GALLAGHER, Tom (c. 1828-1897), born in Ireland, he was known as the hermit of San Clemente Island. Gallagher tended sheep there most of his adult life. He was a Private in the Federal Army stationed on Santa Catalina Island during the Civil War , where he continued to live until squatters were asked to leave the island under the Lick ownership.
Tom Gallagher moved to San Clemente Island in the mid-1860s, sometime between 1865-1868, and set up his new camp at what became known at Gallagher’s Landing, leaving behind the place name Gallagher’s beach on Santa Catalina Island. He was the first to raise sheep on San Clemente Island. After twenty years, the flock had increased to a reported 20,000 animals. He was reported to have shared the island with other sheep ranchers before his death. Judge Ernest Windle of Santa Catalina Island wrote that Tom Gallagher died and was buried on San Clemente Island. .
Tom Gallagher is listed in the 1880 census, age 52, single, sheep herder, home in 1880 Catalina Island.
A March 8, 1899 news article reports Gallagher: “finally stricken with paralysis, being found by some fishermen sitting in is chair looking out over the sea and unable to move. They took him to Los Angeles, where he died...”
» Windle, Ernest Windle’s History of Santa Catalina Island 1931, p. 102-3.
In the News~
August 1888: “... After our excitement was over and the shock of a close call had subsided, we looked towards the shore and saw a man standing in front of the cabin. We learned afterwards that his name was Gallagher. He had expected to see us land on the rocks and had come out in front of his cabin to see the crash. Some of the men went ashore [from the San Diego] to see him and find out how he came to be there. They learned that he had lived there many years. As to the cause of his being a hermit, they were not able to ascertain anything. He was a man of intelligence. The first thing he asked for was for books and magazines. But he was very reticent concerning his own life. In fact he refused to give any information touching his past. We soon learned that the island contained about twenty thousand head of sheep, which belonged to a firm in Los Angeles. That it was their custom to send a ship over once a year with men to corral and shear the sheep. That no other vessel had ever visited the island up to that time. In fact, Gallagher said that we were the first pleasure party that had he had ever seen visiting San Clemente. My brother who was a good marksman, asked Mr. Gallagher if he might go out and kill a sheep, as we were getting hungry for some fresh meat. The old man said that he, himself, had no firearms, and would enjoy a mess of mutton himself. That he would be glad to have my brother kill a sheep or two. So Arthur and Billy Sexton took their Winchesters and started out. They found the sheep as wild as deer, but picked off a couple of fat lambs and were back in a short time, each with a saddle. One of these they gave to Gallagher...” [Cheetham, Francis. San Clemente — Fifty-two Years Ago in The Quarterly: Historical Society of Southern California 22(1):33-46, March, 1940]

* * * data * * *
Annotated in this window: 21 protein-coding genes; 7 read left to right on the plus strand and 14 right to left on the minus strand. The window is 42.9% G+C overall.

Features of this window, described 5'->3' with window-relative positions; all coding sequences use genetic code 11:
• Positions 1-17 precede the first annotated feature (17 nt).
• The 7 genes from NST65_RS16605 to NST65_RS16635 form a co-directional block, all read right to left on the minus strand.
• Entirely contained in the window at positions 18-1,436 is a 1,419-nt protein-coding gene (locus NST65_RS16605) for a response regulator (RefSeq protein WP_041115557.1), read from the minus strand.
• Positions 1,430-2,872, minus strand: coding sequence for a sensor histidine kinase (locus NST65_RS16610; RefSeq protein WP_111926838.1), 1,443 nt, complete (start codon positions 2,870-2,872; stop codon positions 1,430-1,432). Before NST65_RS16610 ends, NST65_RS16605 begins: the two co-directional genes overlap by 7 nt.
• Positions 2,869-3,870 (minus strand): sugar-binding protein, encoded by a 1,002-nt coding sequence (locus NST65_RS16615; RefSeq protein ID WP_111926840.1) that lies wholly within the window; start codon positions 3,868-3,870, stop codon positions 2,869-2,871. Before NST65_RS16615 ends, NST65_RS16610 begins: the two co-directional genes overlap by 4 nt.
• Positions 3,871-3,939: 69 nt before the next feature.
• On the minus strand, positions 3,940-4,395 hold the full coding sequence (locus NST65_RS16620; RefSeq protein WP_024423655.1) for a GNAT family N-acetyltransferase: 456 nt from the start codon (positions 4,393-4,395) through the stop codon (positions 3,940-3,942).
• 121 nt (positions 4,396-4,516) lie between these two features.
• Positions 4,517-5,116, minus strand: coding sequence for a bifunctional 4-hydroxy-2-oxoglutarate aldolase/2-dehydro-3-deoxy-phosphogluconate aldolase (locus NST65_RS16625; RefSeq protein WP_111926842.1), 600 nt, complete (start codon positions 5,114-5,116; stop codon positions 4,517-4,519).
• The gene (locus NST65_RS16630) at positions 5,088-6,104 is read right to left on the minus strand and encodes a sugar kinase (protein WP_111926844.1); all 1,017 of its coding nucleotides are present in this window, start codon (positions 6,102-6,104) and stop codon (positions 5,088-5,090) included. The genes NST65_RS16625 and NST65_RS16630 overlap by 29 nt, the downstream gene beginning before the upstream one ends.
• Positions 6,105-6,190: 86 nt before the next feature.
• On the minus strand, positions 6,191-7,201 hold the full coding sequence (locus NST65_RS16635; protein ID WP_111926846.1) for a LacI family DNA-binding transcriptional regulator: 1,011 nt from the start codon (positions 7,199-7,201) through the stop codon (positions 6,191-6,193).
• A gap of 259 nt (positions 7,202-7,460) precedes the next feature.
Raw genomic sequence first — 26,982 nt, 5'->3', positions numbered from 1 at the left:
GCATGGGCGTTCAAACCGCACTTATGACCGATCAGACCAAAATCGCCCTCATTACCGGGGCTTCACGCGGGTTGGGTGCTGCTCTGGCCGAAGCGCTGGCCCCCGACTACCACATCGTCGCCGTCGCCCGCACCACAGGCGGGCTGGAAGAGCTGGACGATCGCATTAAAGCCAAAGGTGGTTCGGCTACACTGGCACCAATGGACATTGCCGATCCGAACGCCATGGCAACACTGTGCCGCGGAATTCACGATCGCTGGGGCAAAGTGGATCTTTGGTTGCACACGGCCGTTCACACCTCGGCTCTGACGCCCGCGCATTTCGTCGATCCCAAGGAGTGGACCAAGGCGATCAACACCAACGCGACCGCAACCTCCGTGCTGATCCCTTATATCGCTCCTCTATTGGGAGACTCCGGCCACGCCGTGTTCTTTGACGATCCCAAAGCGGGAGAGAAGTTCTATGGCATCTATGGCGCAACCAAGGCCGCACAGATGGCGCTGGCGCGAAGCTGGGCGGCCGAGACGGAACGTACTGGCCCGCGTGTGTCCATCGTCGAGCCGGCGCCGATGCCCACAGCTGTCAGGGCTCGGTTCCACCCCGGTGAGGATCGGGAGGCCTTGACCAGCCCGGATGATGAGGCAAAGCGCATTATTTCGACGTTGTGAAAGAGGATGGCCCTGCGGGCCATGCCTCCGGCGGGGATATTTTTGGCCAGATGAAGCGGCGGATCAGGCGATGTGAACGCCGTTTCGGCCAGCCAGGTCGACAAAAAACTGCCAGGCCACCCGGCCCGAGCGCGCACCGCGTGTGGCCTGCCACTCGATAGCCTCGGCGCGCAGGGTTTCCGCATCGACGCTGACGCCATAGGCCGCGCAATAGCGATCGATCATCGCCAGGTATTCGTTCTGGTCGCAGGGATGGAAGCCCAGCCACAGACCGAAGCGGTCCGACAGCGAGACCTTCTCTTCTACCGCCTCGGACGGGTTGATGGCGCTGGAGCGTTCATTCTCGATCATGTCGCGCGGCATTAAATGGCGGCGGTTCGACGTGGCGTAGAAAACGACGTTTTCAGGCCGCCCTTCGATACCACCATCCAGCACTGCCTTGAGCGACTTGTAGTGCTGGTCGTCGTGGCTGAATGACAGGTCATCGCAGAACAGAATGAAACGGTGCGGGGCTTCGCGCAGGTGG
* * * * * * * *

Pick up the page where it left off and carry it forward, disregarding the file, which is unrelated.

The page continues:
October 15, 1888 [LAT]: “Pasadena. The prospecting party that started for San Clemente Island yesterday week, returned this morning enthusiastic and well satisfied with the results of their trip, although insufficient time prevented as full an investigation as was desired. The party was as follows: Col. W. A. Ray, W. H. Wakeley, Sam Wakeley, H. J. and W. L. Vail, J. W. Wood, Delos Arnold, George Prosser, L. Jarvis, Frank Healy and C. E. Deschampaugh… Several broad plateaus exist, which with proper cultivation would probably prove fertile, but the only use to which the island is put at present is that of sheep-grazing, about fifteen thousand of these animals now existing there under the care of an Irishman, whose lonely residence there dates back 25 years. As this man, Tom Gallagher by name, is a Republican, it is supposed that the vote of San Clemente will be sold for Harrison and protection—to wool… No less than six perfect skeletons were found… numerous stone mortars and pestles, many broken and some entire… earrings of abalone shell, and numerous other trinkets…”